Not surprisingly, given the relationship between the two phenomena, vibration levels were also low. While twin-screwing our 85 to get a feel for her maneuvering capabilities, I experienced virtually no low-end rumble as she swung a tight pirouette within her own length. The boat simply carved a silent, mannerly pivot. Likewise, docking visibility from either of the standard wing stations on the flying bridge was excellent, although I would like to offer one suggestion: As with many other large recreational vessels these days, the wing-station controls on the 85 are a tad more limited than some skippers may prefer. Sure, one can get by with only engines-and-thruster controls under most circumstances, but a joystick that also controls the rudders is likely to come in handy when docking broadside to a hefty wind.

As for the test, collecting speed data in the usual way proved impossible. Shortly after beginning our standard procedure, I noted that PMY’s radar gun was generating anomalous readings. When I asked the Westport reps onboard if there was a large, military-grade radar array in the area, they confirmed that there were actually two long-range stations, each used full-time to monitor commercial shipping traffic in the nearby Straits of Juan de Fuca. So, in view of my 85’s limited availability and the interference that rendered my gun basically useless, I was constrained to rely on the Furuno GP-37 DGPS that is part of the 85’s standard electronics package for my speed data, a step that based on my experience might cut her speed numbers by around a knot.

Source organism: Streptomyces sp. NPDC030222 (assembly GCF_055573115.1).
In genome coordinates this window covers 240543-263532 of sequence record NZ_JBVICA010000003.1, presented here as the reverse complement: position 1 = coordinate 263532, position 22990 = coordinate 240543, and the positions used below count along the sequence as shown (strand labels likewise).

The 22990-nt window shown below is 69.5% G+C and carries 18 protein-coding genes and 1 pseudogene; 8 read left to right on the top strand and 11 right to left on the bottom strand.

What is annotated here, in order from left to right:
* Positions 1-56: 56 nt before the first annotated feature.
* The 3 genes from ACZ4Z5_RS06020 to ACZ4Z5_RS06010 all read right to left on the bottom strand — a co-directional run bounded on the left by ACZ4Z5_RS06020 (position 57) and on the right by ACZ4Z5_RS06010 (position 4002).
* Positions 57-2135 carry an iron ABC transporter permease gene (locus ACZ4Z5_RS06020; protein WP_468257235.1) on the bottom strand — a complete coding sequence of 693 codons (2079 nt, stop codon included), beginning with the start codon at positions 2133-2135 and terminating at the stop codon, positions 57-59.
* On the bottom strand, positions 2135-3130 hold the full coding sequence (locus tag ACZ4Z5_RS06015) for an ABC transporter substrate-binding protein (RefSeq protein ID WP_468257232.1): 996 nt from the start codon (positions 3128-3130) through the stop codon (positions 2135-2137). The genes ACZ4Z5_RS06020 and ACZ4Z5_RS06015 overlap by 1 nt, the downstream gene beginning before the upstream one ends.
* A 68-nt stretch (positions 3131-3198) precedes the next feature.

Nevertheless, the 85 posted a sporty top end of 29.4 mph, just 2 mph under the 31.4 mph top speed I’d recorded on the original 85. Whether the difference was due to the GPS-radar gun swap or the extra structure Westport says it has added—as reflected in an increase in dry displacement of 5,000 pounds)—or both, I’m not sure. What I am sure of is the cool assurance she displayed underway, thanks to her fine-bow, Bill Garden hull form; an LCG placement engendering perfect balance and precise, arrow-straight tracking; and a robust Teleflex Sea-Star hydraulic steering system with power-assist. Moreover, sightlines from both of her two helm stations are excellent and enhanced by the comfort of standard Stidd helm chairs.